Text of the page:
Monday, 22 August 2011
Messerschmitt Month - October 1940
The Me110 was, however, able to fly higher and faster than any bomber and its range was greater than that of the Bf109. Its use in decoy raids during the Battle of Britain had shown that it stood a good chance of out-running British fighters if they were seen in time. Ever since it had been designed, Messerschmitt had had a conversion kit to turn the long-range fighter into a light bomber by the addition of under-wing bombracks. Now the bulk of the Me110s were withdrawn from combat to be converted. By early in October 250 converted fighter-bombers were ready for action.
These fighter-bombers proved to be a real problem for Fighter Command. Used against targets near the coast they could fly in, bomb and get out again before the RAF had time to respond. Used in small groups, or even singly, they could penetrate quite a long way inland by flying at low level to deliver surprise assaults on all manner of targets. Carrying a maximum of 2,000lb of bombs, and considerably less on long raids, the Me110 was never able to inflict serious damage on its targets.
These raids did, however, put a serious strain on Fighter Command’s pilots and aircraft. Patrols had to be flown constantly from dawn until dusk, and other crews kept on standby for hour after hour. The overworked fighter aircraft began to break down with increased frequency, while pilots grew tired and often exhausted. So numerous did these raids become that Fighter Command pilots dubbed October 1940 “Messerschmitt Month”.
The month opened on 5 October at 10am when four waves of Messerschmitt 110 fighter-bombers came over, escorted by Bf109s. These came over Kent, one force reaching London. In the afternoon it was the turn of Sussex and Hampshire to be struck by the new tactic. Combats raged over Chichester and Southampton, with losses to both sides being about equal. The old cat and mouse game of decoy raids and dummy runs was continued by the Luftwaffe to try to catch Fighter Command out, while the British continued to misidentify Bf109s as the elusive wonder fighter, the Heinkel He113.
One Hurricane pilot from Tangmere got a nasty shock on 25 October. Aircraft were reported over Crawley when this pilot was already on patrol, so he was sent off to investigate while the rest of No.145 Squadron got airborne. The pilot got close enough to recognise the intruders as 50 Me110s and reported the fact back by radio. He was ordered to head back toward Tangmere, rendezvous with his squadron en route and then join them in the attack on the fighter-bombers over Crawley.
As he flew southwest, the pilot saw a force of six fighters flying straight and level toward Crawley. Taking these to be a flight of No.145 Squadron, he dropped down and took up position behind them. A few minutes later the formation made a turn to the southeast, heading for Hastings. The pilot was puzzled by the move, but assumed the flight leader had seen something worth investigating. Suddenly the earphones of the hapless pilot burst into life as his squadron comrades dived to attack the Me110s over Crawley. Their excited warnings and reports, so typical of air combat, came flooding through the pilot’s ears. And yet here he was flying serenely over Hastings.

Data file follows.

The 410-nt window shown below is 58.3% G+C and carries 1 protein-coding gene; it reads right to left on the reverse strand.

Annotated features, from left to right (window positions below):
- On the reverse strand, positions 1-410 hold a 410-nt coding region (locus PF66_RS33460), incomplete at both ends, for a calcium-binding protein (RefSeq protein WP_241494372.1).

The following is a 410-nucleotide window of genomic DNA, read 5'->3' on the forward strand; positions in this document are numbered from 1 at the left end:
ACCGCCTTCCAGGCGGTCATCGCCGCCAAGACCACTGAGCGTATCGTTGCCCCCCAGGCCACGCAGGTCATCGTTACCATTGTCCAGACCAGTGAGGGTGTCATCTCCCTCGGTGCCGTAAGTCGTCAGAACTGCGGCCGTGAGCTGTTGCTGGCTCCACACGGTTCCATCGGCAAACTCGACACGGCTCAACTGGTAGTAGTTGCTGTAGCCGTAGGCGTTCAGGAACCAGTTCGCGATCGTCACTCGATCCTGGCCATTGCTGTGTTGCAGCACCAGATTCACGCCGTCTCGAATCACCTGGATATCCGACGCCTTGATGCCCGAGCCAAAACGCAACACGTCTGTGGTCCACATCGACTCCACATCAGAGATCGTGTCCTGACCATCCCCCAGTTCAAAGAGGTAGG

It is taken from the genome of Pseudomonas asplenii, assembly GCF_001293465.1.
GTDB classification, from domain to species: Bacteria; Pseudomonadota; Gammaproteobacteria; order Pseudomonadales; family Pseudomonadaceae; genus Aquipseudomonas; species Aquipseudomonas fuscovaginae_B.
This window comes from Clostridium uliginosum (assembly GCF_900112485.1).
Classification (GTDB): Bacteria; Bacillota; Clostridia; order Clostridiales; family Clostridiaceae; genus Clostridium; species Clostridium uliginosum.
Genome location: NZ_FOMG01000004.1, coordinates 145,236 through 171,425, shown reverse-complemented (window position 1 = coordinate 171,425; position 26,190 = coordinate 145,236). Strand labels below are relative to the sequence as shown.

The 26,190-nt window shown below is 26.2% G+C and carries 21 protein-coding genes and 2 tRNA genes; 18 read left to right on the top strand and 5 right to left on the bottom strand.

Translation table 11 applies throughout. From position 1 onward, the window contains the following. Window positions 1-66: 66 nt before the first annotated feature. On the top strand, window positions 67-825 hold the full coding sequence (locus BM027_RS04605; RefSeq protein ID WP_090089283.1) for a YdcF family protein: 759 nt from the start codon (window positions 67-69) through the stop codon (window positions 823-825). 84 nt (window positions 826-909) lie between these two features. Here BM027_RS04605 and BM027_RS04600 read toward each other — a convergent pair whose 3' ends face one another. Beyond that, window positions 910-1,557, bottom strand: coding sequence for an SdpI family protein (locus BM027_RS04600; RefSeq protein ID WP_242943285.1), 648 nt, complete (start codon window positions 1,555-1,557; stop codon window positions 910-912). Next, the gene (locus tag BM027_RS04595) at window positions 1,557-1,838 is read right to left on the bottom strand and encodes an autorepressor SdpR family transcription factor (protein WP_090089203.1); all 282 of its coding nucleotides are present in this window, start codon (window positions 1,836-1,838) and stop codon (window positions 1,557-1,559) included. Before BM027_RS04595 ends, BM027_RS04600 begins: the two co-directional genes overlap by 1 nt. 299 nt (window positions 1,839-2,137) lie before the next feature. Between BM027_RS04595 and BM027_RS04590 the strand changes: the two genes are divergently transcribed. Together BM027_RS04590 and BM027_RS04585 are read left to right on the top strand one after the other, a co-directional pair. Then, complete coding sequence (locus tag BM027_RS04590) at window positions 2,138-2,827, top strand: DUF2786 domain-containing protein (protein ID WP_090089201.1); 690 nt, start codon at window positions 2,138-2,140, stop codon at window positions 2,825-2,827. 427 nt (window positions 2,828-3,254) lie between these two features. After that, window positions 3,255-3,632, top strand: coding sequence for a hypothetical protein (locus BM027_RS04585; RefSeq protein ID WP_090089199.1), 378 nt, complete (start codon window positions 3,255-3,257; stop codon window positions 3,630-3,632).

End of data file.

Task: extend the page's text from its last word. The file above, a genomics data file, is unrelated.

And that was when he realised that he had joined a formation of Messerschmitt Bf109s. In his sudden shock the pilot pulled his aircraft’s nose up. This must have caused one of the German pilots to look at him, for the enemy formation suddenly broke up as the pilots turned around to attack their unwelcome colleague.
The Hurricane pilot opened fire as a 109 flew in front of him and saw pieces fly off the enemy aircraft. Then he barrel rolled left and dived. A Bf109 got on his tail, so he threw his aircraft around the sky until the enemy broke off. The hapless Hurricane pilot saw his rival climbing away to rejoin the now reformed Messerschmitt squadron, one of which was streaming glycol.
Turning for home, the Hurricane pilot was congratulating himself on a narrow escape when six more Bf109s came diving down on him. The British pilot pulled his nose up into a tight climbing turn to face the onslaught and opened fire. One of the Germans pulled up suddenly, usually a sign the pilot was hit, then flipped over and dived steeply. Once past the oncoming force of Germans, the Hurricane pilot himself went into a dive to gain speed as he headed towards the English coast. He saw no more of the enemy before landing back at Tangmere.
Heroes of Fighter Command in Sussex
Heroes of Finger Command in Kent
Heroes of Fighter Command in Surrey